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Thread: Non-Aerosol Spray Starch

  1. #1

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    I was wondering if any of you use either Mary Ellen's Best Press or Niagra Non-Aerosol Spray Starch. I have read reviews on both. Many say they are equal but Niagra is a lot cheaper. I was using Faultless Aerosol Spray but they have changed the top design and I have been having trouble with rust collecting in the top around the spray valve resulting in rust being blown onto my fabric. I really would like to hear what you use and your suggestions.

  2. #2
    Super Member Chele's Avatar
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    Love that Mary Ellen's stuff, but boy is it pricey! Maybe one of our board members can direct us to a do-it-yourself version. The rust collecting on the can bugs me too. I use starch for my table linens and I always have to rinse and scrub the top of the spray can before I use it. What a pain.

    I'd like to try liquid starch and make my own. But does it go bad? The Sta-Flo liquid starch is inexpensive.

  3. #3
    Super Member sewmuchmore's Avatar
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    I can't help you with the non aerosol spray starch. My mother use to mix her starch up with water and spray or should I said sprinkle it on our clothes and then iron them. She would keep it in the frigorator if she did not use it up. When I was little our clothes were all cotton. I don't see why it would work on fabric as well.

  4. #4
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    I like Mary Ellens and watch for it to be on sale at Hancock fabrics..makes it a little easier on the wallet.

  5. #5
    Super Member sewcrafty's Avatar
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    I have a recipe for homemade spray starch that I recently ended up trying, as I ran out and didn't want to run to the store:

    Homemade spray starch recipe

    This is a great money saver and it does an excellent job.

    Dissolve 1 teaspoon to 1 tablespoon cornstarch (depending on amount of stiffness you want) in a few tablespoons of cold water in a heat proof 2-cup measuring container. Add boiling water to make one cup, stirring constantly. Then add cold water to the 2 cup line. Let cool and use in a spray bottle.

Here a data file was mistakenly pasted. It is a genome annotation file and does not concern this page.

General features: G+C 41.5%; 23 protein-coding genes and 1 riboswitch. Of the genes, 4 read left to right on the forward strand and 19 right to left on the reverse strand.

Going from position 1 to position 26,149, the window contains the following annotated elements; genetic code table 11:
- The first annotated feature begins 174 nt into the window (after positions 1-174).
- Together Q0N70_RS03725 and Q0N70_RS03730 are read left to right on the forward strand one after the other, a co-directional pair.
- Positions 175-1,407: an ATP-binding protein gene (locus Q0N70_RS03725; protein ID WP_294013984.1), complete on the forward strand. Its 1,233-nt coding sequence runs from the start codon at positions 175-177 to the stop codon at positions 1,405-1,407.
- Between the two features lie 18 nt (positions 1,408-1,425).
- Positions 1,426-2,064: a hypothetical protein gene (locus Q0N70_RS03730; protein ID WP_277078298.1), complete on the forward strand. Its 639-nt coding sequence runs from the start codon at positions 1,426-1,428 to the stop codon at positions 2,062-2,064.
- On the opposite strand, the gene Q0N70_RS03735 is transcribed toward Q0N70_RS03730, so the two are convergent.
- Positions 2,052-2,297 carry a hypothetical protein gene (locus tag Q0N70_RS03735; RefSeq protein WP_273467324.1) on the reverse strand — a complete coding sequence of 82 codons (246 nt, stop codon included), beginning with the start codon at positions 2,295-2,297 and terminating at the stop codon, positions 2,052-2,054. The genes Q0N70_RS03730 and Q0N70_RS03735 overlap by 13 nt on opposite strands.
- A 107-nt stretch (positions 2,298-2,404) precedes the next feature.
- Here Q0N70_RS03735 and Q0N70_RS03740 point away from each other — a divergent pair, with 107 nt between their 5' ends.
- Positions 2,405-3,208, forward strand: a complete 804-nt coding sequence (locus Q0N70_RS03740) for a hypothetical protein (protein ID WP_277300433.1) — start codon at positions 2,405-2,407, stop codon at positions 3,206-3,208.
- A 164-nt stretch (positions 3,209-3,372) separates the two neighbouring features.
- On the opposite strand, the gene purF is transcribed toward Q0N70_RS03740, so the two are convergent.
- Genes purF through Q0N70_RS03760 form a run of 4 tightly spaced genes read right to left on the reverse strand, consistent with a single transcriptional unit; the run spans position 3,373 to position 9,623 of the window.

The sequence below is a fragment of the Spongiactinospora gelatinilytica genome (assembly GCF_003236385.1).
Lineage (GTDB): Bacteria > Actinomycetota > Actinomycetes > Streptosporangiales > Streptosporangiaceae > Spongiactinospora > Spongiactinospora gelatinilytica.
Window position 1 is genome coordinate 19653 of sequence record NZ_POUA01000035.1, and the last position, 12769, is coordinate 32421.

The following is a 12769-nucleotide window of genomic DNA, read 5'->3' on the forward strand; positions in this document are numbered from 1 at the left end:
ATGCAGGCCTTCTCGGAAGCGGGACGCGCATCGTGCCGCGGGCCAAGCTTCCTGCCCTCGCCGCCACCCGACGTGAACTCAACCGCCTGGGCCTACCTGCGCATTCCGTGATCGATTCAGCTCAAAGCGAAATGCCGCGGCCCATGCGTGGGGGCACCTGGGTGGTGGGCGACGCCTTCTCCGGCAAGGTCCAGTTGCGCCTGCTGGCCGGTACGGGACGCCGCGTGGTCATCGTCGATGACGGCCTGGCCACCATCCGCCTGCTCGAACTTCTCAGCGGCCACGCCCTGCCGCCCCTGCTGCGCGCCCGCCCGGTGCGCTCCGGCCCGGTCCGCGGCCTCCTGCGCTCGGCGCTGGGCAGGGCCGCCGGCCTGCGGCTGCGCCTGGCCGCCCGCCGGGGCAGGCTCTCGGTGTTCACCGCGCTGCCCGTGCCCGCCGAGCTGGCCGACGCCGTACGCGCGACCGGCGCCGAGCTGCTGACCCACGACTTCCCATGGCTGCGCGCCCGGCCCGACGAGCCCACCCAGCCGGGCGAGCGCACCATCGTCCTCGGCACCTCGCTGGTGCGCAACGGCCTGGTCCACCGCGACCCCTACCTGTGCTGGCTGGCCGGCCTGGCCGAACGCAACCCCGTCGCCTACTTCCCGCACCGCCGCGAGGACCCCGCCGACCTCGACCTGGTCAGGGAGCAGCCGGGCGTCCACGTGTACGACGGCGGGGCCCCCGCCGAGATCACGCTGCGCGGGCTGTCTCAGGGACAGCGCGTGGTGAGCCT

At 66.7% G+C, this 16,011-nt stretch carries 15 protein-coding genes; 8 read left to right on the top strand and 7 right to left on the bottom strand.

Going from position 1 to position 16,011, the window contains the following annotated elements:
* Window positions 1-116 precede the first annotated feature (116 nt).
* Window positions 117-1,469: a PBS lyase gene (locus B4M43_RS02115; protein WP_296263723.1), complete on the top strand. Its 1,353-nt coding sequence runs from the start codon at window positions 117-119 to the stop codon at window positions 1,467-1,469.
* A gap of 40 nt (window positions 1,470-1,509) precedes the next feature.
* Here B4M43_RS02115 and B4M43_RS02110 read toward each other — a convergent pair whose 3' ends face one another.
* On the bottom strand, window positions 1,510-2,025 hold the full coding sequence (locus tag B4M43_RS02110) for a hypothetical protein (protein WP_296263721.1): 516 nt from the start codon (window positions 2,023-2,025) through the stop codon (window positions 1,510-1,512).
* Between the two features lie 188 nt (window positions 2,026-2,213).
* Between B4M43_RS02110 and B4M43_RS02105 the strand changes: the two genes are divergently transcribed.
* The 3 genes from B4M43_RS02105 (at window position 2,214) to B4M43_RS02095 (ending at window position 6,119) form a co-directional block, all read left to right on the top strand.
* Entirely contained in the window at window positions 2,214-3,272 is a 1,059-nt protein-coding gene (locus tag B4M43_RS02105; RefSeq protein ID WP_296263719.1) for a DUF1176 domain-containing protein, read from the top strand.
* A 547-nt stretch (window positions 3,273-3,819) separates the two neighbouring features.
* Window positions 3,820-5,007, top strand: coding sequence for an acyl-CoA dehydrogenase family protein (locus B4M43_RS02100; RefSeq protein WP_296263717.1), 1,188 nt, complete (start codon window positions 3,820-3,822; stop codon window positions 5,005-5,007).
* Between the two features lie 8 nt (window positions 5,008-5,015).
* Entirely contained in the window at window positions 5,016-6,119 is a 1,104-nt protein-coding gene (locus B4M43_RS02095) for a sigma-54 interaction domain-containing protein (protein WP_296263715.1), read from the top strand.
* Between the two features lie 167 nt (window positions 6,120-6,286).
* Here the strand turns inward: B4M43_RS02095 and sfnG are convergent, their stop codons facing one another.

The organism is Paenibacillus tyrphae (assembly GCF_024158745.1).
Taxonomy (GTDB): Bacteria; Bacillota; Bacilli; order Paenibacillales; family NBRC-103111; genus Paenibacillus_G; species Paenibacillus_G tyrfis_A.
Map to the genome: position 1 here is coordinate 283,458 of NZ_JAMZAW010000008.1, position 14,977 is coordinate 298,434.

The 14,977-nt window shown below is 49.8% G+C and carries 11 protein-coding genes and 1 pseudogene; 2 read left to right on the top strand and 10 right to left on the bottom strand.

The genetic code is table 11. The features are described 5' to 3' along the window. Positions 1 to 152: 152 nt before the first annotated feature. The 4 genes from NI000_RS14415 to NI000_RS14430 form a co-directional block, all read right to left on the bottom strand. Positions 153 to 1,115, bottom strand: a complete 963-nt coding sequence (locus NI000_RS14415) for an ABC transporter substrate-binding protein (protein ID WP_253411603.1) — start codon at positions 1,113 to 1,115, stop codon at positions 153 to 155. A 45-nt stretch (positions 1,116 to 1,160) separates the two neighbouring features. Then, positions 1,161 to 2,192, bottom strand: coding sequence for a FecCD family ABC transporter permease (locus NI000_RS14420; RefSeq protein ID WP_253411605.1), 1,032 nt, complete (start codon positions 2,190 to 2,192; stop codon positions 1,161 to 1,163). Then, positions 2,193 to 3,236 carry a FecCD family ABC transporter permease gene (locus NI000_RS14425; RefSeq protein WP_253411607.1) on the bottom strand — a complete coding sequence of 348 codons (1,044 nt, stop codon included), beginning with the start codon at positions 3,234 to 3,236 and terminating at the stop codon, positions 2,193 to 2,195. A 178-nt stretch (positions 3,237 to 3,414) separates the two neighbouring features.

Shake it every time you spray.

    You may have to dilute it a little if it is too thick or builds up white flakes.

    Discared after a week or so and make a new batch. You can also refrigerate between using to keep it fresher.

  6. #6
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    When I was a kid, Mom made starch -

    I think it was Argo - blue and white box - put some in the "bread bowl" - added some cold water to dissolve it - then added hot water - it changed from cloudy to "not cloudy" - and then stirred in a little rectangle of some blue stuff (Satina, I think)

    Then she'd dip the whole garment to be starched in the solution and then wring it out by hand. The stuff to be stiffest was done first, and then what needed only a little body was done last.

    I do not miss all that ironing!

  7. #7
    Power Poster Sadiemae's Avatar
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    Quote Originally Posted by machinequilter
    I was wondering if any of you use either Mary Ellen's Best Press or Niagra Non-Aerosol Spray Starch. I have read reviews on both. Many say they are equal but Niagra is a lot cheaper. I was using Faultless Aerosol Spray but they have changed the top design and I have been having trouble with rust collecting in the top around the spray valve resulting in rust being blown onto my fabric. I really would like to hear what you use and your suggestions.
    I don't find that they are the equal. I have used both products and Niagra is a starch. I think you would have to use a lot of Mary Ellen's to get a starch effect, but this is just my personal opinion.

  8. #8